The Virginia Department of Transportation says it has filled more than 10,000 potholes in Fairfax and surrounding counties as of late last week. Crews are using a “cold” and “hot” mix asphalt, with both mechanized and hand work to fill the holes.
Crews also have the mechanized “pothole killers” that shoot a temporary asphalt patch. VDOT owns two “Python 5000s,” which make a permanent patch with a scraper and roller in about two minutes. There are only a handful of Pythons in use in the United States, with about 30 total in operation, says VDOT.
Crews are also using Aquaphalt, a fast-drying material that creates a durable, permanent patch.
VDOT also says it will start a $168 million paving project in April that will further improve roads and rides for drivers across the region.
“This is the largest paving season we’ve seen in Northern Virginia,” said Branco Vlacich, VDOT’s district maintenance engineer, said in a statement. “We estimate crews will place about one million tons of asphalt and four million linear feet of pavement markings this spring.”
Vlacich says the $168 million in paving includes “31 lane miles of interstates, almost 50 lane miles of primary routes as well as extensive paving on secondary roads and neighborhood streets of almost 1,000 lane miles. Crews are also extending the life of more than 110 lane miles with preventative maintenance such as latex and sealing.”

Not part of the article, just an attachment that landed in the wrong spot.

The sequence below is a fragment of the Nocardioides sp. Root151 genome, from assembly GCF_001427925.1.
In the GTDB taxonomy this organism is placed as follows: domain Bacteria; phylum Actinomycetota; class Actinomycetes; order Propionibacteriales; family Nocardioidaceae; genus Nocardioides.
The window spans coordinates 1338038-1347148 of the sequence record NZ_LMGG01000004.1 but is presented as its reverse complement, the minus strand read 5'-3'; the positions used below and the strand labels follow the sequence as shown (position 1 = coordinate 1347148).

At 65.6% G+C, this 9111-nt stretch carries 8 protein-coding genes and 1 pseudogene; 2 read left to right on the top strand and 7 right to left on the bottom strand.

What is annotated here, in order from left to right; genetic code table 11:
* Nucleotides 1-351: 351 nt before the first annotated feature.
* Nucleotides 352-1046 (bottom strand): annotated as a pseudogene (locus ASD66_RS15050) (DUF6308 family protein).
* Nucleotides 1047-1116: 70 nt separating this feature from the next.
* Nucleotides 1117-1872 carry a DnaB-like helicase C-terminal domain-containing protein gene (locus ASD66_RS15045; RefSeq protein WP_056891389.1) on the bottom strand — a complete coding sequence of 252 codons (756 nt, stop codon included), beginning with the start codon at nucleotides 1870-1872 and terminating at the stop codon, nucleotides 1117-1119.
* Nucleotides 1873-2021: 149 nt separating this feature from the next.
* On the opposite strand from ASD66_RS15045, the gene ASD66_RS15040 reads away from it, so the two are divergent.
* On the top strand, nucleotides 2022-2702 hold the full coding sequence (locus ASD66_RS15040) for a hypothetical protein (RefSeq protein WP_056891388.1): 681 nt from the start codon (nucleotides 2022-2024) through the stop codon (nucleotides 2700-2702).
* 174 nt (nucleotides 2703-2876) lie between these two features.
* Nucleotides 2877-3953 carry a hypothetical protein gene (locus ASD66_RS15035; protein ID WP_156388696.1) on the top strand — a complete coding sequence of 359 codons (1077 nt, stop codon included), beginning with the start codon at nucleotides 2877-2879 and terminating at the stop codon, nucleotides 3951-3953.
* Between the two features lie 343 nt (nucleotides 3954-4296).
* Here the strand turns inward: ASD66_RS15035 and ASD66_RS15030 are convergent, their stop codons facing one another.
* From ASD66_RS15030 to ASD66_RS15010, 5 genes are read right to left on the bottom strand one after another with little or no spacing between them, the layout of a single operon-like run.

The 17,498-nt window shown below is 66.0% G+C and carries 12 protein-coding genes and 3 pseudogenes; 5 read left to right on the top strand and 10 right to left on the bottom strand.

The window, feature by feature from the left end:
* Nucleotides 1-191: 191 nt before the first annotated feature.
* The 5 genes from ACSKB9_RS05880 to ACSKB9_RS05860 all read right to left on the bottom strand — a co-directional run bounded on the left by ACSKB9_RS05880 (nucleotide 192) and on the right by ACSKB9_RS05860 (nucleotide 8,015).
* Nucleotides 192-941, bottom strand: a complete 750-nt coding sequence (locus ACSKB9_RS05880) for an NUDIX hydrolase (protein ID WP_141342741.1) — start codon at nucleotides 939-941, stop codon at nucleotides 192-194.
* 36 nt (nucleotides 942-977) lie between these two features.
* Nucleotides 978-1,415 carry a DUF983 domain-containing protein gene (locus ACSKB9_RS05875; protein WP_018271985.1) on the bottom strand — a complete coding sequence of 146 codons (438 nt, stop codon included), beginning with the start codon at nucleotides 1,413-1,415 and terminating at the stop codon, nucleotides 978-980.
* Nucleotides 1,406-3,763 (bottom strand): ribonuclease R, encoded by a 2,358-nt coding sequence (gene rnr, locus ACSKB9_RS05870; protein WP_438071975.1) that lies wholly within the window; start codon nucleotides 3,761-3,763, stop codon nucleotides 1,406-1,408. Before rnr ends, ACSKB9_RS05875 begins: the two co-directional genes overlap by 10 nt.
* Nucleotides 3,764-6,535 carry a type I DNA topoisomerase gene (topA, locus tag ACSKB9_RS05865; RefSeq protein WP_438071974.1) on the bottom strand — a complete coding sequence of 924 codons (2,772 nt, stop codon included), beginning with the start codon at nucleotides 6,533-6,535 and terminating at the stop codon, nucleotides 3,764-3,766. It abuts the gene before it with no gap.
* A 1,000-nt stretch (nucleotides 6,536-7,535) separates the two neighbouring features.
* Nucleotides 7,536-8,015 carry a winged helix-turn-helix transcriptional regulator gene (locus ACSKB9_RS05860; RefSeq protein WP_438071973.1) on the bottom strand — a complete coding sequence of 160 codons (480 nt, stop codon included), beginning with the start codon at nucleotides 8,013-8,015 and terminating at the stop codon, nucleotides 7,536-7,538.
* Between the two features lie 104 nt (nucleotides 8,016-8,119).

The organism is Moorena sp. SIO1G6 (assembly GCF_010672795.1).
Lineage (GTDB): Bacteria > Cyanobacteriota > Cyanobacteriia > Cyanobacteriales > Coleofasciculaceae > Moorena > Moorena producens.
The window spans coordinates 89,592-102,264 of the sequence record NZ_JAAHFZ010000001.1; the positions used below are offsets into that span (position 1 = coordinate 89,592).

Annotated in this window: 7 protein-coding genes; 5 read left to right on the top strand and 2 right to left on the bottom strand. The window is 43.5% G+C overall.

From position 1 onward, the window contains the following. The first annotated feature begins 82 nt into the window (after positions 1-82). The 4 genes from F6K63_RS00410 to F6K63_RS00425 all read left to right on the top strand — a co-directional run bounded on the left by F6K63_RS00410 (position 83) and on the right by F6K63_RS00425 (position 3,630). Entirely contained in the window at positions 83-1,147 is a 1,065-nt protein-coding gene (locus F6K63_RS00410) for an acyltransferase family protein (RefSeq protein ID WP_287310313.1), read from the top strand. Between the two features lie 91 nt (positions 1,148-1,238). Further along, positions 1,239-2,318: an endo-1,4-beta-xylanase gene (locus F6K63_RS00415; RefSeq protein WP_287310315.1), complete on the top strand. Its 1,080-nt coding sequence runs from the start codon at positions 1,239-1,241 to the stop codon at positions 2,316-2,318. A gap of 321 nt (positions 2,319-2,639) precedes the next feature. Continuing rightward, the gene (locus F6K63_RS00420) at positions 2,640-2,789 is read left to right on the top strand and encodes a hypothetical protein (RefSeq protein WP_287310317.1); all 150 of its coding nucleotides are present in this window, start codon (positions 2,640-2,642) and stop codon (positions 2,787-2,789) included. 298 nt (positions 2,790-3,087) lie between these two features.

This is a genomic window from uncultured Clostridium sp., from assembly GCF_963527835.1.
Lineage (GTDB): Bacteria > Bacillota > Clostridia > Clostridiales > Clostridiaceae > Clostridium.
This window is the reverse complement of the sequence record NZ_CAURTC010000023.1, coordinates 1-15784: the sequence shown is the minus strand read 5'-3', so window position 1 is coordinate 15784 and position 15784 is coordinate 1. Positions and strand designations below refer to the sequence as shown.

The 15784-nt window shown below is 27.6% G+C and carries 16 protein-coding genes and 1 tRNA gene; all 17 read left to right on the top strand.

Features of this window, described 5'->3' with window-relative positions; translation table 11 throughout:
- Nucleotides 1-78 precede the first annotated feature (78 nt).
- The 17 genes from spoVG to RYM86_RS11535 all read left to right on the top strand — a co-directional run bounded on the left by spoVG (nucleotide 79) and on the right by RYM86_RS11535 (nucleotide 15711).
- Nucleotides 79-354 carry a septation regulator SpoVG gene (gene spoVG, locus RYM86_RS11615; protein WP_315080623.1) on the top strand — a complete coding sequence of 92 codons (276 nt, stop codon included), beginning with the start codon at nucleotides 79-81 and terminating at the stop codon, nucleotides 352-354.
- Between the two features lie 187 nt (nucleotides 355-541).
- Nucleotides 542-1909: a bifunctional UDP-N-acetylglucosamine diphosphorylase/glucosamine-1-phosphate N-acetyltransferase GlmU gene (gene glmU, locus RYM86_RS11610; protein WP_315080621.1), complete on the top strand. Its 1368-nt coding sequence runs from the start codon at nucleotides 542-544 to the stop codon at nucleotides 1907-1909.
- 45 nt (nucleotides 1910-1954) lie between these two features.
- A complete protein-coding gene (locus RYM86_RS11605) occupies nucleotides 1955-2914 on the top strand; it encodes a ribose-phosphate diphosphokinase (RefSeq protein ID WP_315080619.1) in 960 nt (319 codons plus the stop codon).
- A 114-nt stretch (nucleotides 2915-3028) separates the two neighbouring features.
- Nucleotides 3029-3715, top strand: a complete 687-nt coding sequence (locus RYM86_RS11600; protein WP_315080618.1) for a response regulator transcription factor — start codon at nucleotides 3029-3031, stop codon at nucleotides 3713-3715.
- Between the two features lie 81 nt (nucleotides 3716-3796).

See roads scheduled for paving in Northern Virginia, see this interactive map on VDOT’s website.
Regarding potholes, VDOT asks drivers to continue to be alert to lane closures for patching. Crews in northern Virginia are on the road from 7 a.m. to 3:30 p.m. weekdays, and may work other times outside of rush hours.
Drivers can report potholes to VDOT online or to operators 24/7 at VDOT’s Customer Service Center at 800-FOR-ROAD (367-7623).
VDOT is responsible for the vast majority of roads in Fairfax County. Some roads are maintained by the county, however. If you see damage on a county road, call 703-877-2800. In Reston, many residential streets are maintained privately. If there is damage on your street, contact your homeowners association.
For more information on how potholes form and what to do if your car sustains damage, visit this VDOT page.
Have you seen any potholes that still need attention in Reston? Tell us in the comments.
Photo: Pothole/Credit: State Farm Insurance